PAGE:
“I had called for bringing back traffic officers, but not necessarily from the traffic calming fund,” Brown said. “Yes, people would like to see neighborhood traffic officers back, no doubt, but that’s not the same as the projects the traffic calming funds can pay for.”

Woodward, who has argued that traffic calming dollars have grown significantly and have become a “slush fund” for the city council, said that money was available to perform both functions.

“As council has continued to add more cameras in neighborhoods, that fund has continued to grow, and we can do both,” she said. “I think we can still do some of the neighborhood requests like roundabouts and speed bumps, but we’re at a level with that fund that we can also use it to fund traffic officers.”

Brown has also argued that the administration is delaying tough decisions by putting off internal debt payments through refinancing. The budget proposal does state that these would be one-time savings, and Coddington acknowledged they could entail larger long-term costs. Unlike typical loans, however, the city’s internal debt can be paid off early without penalty, Coddington said, meaning that there is relatively little disadvantage to delaying payments if economic conditions improve later.

Brown has also been highly critical of the city-run Trent Resource and Assistance Center, a roughly 350-bed homeless shelter and a major strain on city finances. She argues that the Woodward administration has used one-time COVID-relief funds from the federal government to cover the ongoing expenses to operate the shelter, which is currently only funded through next summer.

Woodward argued that the city’s homeless services are always funded by one-time funds, such as grants from the state or federal governments, but agreed that the current funding source for the Trent Avenue shelter was not sustainable. The city hoped to get additional state funds next year to keep the shelter open at least through the end of next year, she added.

“I wish there was more sustainable funding for these types of facilities as we address homelessness,” Woodward said.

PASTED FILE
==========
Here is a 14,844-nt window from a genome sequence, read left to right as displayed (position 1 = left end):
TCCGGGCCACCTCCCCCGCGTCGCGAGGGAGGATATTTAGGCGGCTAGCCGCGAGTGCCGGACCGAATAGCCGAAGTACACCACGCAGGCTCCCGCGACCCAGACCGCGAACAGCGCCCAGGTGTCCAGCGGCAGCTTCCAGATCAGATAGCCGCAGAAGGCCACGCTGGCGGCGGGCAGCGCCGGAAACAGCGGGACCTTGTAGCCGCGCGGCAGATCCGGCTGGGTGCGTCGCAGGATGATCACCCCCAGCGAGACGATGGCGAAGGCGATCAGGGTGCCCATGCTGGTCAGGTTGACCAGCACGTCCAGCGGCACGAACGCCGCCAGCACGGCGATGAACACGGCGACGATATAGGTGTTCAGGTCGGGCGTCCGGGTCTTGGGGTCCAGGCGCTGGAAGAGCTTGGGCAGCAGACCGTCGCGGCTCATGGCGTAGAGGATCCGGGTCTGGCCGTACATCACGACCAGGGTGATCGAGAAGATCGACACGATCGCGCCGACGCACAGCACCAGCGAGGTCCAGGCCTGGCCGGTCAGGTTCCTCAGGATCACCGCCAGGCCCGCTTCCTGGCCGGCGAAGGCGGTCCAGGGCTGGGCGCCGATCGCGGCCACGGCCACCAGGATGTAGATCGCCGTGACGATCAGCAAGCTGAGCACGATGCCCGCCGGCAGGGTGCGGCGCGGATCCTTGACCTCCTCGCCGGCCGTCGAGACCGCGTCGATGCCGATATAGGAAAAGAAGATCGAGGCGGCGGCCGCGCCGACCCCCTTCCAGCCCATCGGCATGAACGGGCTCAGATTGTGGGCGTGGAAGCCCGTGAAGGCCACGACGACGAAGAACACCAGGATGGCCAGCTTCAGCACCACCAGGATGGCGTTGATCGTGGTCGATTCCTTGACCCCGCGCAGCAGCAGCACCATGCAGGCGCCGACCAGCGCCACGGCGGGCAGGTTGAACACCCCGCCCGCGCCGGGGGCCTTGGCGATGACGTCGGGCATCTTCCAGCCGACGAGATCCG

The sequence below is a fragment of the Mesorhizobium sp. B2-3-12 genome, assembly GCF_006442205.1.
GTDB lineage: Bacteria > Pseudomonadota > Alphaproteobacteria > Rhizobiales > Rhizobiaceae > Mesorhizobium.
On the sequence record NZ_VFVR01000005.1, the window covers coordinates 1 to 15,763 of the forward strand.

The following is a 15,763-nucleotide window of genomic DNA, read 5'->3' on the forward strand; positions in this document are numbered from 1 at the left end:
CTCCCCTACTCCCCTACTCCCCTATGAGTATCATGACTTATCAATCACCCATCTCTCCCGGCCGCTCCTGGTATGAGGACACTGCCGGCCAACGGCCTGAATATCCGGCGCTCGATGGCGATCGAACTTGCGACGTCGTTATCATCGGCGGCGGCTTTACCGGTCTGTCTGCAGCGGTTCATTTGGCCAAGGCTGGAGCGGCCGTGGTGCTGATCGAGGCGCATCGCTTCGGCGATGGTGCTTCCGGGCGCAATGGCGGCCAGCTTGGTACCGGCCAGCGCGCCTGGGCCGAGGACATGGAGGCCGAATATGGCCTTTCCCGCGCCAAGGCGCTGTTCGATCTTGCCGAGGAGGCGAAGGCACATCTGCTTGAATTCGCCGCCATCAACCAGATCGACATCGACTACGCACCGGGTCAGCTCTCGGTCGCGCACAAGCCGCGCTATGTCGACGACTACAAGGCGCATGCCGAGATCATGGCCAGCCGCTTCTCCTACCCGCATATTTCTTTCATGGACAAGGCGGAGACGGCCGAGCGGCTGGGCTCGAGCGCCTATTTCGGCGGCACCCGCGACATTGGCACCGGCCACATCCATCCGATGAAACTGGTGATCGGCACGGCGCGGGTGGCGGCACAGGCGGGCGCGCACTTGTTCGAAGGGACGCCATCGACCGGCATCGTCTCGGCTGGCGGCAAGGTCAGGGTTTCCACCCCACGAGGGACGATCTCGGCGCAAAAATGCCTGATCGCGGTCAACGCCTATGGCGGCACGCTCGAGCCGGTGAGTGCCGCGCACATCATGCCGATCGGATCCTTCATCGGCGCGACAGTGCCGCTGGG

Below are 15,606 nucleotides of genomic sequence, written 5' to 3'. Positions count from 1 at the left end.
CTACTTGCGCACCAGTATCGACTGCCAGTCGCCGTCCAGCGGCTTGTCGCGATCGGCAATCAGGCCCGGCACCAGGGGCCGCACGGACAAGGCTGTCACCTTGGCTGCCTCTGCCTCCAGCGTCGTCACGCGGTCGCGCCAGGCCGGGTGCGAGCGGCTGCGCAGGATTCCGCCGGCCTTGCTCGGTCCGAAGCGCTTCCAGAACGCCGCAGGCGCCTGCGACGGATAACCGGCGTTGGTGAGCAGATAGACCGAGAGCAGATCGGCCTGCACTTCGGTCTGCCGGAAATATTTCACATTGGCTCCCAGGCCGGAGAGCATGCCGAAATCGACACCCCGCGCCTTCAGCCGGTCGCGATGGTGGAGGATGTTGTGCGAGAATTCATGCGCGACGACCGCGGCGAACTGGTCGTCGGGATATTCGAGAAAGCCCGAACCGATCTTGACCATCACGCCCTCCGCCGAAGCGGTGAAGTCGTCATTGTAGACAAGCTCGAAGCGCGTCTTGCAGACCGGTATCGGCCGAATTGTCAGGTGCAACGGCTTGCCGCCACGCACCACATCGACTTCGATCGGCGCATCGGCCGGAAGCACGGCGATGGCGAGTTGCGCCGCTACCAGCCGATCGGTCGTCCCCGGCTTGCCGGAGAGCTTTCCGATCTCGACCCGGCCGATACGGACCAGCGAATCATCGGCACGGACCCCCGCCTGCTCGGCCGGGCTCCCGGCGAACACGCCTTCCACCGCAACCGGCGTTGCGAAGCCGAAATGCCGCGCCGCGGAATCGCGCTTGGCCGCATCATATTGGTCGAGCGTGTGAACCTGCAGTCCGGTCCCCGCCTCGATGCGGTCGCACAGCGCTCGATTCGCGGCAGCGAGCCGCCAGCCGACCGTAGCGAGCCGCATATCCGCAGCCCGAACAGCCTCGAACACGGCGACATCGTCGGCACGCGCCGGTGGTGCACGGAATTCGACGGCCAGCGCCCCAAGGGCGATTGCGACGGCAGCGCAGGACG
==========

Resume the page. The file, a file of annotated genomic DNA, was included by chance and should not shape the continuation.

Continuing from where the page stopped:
Woodward also argued that her administration had been forced into opening the Trent facility by court decisions and City Council ordinances that forbid enforcement of homelessness camping laws if shelter beds aren’t available, and that make it onerous to wind down shelter space once it has been created.

The mayor’s proposed budget also continues a hiring freeze announced earlier this year for positions that don’t directly increase revenues or decrease costs.

“There will be tighter scrutiny on hiring for open positions,” Coddington said. “We’ll evaluate if positions are still needed or if the job description is right, and this just means there’s added scrutiny on whether a position is needed or not right now.”

Zappone questioned whether continuing to keep positions open, as opposed to either cutting them permanently or recommending new revenue to bring them back, was avoiding addressing the long-term problem of unsustainable staffing costs.

“The hiring freeze does not actually solve the budget gap,” he said. “It’s a permanent gap – are we permanently pausing that hiring? That’s eliminating positions. We can’t bring them back because there’s no additional revenue, unless we go to voters and ask for a tax increase.”

The mayor’s proposed 2024 budget does largely freeze overall growth in spending next year, increasing only 0.2% over the 2023 budget, which itself increased 5.6% compared to 2022.

Over half, or 55%, of the proposed general fund budget would go to the police and fire departments.

The mayor has proposed cutting 19 positions in the fire department. Those cut firefighter positions come from the “fire relief pool,” city spokesman Brian Coddington said last month when the cuts were called for in the mayor’s preliminary budget. Those are positions working each shift beyond minimum staffing requirements, typically backfilling a spot left vacant by a firefighter on sick or holiday leave. A recent study suggested the positions could be cut without the city dropping below minimum standards of service, Coddington added at the time.

The Spokane Police Department is by far the largest single expense in the city’s $243 million general fund, with the mayor proposing spending $85 million on police next year, up from $73 million in 2023.

Kinnear wondered whether that budget increase was appropriate, noting the belt tightening currently taking place in other city departments and that the City Council office’s budget was cut last year.

“I want to make sure we’re being prudent and not asking for a Cadillac when a Chevy would do,” she said.